"Not to say it’s right, only that it’s all too human. And I think that’s the whole point: telling the story so we can identify with these people," Lindholm says.

"In the specific dilemma in the film, some have to die so others can live. How the hell do you make a decision like that when bullets are whizzing around your head? I’m interested in what being in that kind of situation and having that kind of responsibility does to people. Who are these young men when they are sent off, who are they over there and who have they become when they return home? How do we look at this as objectively as possible without condemning their actions? How do we humanise the inhuman? How can we ever understand their situation?"

Reality Rules

For Lindholm, the road to understanding goes through massive research. When he and Noer made "R," they worked with the dogma of "reality rules." Both directors have maintained that approach.

"I find real life insanely exciting," Lindholm says. "For me, it’s interesting to find a slice of reality that I can focus on, make myself a slave to and mix blood with. I don’t organise reality based on what my plot wants but let my plot be dictated by what reality has to offer."

In the writing phase, Lindholm consulted with Afghanistan vets, relatives of soldiers, an auditor, a defense attorney and a former Taliban warrior he met in Turkey, where the film was shot. He also found Afghan refugees there and cast them for his film.

In the Afghanistan part of the film, only three of the roles are played by professional actors: Pilou Asbæk as Claus, Dar Salim as his second-in-command Najib; and Dulfi Al-Jaburi as the soldier Lasse. The rest of the unit were played by professional soldiers who had been to Afghanistan. They were key to understanding the logic of the military world down to details like chains of command and radio communications. On the shoot, they showed how soldiers move and act on missions. Plus, they were refreshingly easy to work with.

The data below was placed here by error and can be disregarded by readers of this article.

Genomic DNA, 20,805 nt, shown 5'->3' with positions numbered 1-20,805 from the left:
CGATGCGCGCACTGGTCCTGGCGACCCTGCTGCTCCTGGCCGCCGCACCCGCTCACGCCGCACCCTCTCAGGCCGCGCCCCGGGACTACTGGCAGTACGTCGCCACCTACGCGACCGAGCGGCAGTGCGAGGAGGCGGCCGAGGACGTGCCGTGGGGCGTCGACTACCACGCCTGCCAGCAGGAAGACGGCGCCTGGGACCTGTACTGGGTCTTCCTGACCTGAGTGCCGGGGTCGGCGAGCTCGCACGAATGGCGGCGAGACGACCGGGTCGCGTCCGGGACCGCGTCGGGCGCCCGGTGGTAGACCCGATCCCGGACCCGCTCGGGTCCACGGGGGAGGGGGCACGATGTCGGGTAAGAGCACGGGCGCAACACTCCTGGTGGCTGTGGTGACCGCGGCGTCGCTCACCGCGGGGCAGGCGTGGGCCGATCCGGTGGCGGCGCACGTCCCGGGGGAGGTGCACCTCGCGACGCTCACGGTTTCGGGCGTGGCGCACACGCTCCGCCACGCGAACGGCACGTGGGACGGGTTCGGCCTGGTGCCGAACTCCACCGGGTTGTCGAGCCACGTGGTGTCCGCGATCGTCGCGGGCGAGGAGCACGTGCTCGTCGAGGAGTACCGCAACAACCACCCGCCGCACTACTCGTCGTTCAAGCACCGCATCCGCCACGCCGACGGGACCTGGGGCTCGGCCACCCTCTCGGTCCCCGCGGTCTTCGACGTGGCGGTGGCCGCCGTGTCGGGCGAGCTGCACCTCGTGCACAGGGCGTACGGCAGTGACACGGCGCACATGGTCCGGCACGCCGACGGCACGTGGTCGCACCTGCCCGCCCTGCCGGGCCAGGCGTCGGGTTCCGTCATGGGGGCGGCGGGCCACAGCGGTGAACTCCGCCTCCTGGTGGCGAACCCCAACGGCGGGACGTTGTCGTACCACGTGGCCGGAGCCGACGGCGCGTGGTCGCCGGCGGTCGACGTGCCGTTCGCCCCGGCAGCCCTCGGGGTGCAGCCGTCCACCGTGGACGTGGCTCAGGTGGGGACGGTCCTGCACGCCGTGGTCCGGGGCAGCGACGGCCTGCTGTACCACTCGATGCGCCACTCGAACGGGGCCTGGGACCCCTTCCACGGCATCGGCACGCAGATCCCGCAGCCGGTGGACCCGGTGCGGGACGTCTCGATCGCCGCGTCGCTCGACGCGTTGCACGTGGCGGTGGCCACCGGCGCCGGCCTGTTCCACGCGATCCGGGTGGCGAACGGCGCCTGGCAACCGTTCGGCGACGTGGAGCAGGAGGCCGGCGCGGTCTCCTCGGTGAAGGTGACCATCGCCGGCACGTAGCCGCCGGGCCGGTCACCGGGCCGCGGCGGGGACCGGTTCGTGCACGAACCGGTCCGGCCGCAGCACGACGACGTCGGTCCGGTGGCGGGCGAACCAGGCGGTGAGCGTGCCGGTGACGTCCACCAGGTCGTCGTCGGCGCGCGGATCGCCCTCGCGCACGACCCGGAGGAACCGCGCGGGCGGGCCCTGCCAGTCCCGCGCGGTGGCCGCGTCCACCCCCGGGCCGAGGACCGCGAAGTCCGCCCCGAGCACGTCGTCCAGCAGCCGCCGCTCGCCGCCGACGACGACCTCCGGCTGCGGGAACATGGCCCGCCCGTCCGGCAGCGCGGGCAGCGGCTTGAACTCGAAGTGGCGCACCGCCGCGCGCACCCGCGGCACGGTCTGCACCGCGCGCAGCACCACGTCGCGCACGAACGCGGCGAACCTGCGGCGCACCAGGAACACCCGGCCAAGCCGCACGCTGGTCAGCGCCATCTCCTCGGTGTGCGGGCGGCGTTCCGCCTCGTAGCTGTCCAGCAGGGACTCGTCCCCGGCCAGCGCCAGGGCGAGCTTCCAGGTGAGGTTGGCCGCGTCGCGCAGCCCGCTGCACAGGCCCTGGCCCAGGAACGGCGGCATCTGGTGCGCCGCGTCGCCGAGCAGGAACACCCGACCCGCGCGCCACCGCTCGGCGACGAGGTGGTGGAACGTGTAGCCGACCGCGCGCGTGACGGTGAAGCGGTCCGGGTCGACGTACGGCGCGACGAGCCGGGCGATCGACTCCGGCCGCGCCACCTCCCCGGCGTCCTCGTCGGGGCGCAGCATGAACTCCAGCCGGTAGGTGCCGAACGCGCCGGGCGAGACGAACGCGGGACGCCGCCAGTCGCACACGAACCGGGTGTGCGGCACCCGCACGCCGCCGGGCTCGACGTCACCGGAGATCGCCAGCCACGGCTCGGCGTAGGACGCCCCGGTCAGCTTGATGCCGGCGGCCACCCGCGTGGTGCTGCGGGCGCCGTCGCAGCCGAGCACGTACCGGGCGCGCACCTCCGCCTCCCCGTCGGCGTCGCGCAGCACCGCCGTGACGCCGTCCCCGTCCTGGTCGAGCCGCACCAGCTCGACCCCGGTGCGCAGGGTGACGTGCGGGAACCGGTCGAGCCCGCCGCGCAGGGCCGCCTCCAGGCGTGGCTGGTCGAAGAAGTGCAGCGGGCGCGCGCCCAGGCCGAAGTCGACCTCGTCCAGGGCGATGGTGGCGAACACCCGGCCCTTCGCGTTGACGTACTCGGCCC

"A good thing about soldiers is that they are used to taking exercises seriously. An exercise is a kind of acting. It’s the idea of being at war. That’s just like a film production. Also, soldiers have the gift of showing up on time, having their stuff in order and doing as they’re told. Working with kids was far more challenging," Lindholm says, referring to the scenes with Claus's wife and three children back home in Denmark which take up a big part of the film.

The Home as a War Zone

"R" is set in a single arena, prison. "A Hijacking" is set in two locations, the ship and the shipping company headquarters. In "A WAR," Lindholm expands into three arenas: the war zone in Afghanistan, Claus’s home in Denmark where he impacts his family by his absence and the courtroom where he has to stand trial as a citizen for the decisions he made during the war.

"I wanted to broaden the scope a bit, both visually and content-wise," Lindholm says. "A major challenge was expanding the home as an arena: working with a feeling of war in the home and describing the consequences of pulling Dad out of the equation and sending him off to face mortal danger. The home part is crucial to the story because the man who goes off to war isn’t just an empty vessel. He’s someone’s husband, someone’s son and someone’s father. If it was just him, who cares? But it’s not. His life affects a lot of people. A number on the news, how many people have died, can be hard to relate to. But if you picture all the people who are directly affected by just one person being stationed, it’s a whole different story."

In a core scene, an Afghan father asks if his family can spend the night in the camp because the Taliban are going to kill them. Claus turns the family away but tells the man that, as a father of three children himself, he understands his dilemma. "But your children are safe," the Afghan father protests.

Likewise, you might argue that however Danish soldiers and their families may be at risk, the Afghans have the short end of the stick. Why not tell their story?

"Things are horrible for Afghans. We touch on their situation by having the encounter with the Afghans trigger a lot of reactions in the film," Lindholm says. "But I happen to have been born a blond, heterosexual Scandinavian man with blue eyes and no chronic diseases. You couldn’t imagine a more privileged outline of a person. So to imagine me going out and doing a story that satisfactorily accounted for the realities in Afghanistan – it would be arrogant for me to think that I could do that. Living conditions, culture and traditions are so ingrained in people that I would never be able to achieve sufficient understanding of other people’s logic. In all humility, I aim to make films my way.”

Lindholm the Observer

Watching a Lindholm film is a bit like looking at bugs in a jam jar: we eye them from above at an angle through the glass, watching them squirm in the small receptacle, but we keep our fingers to ourselves.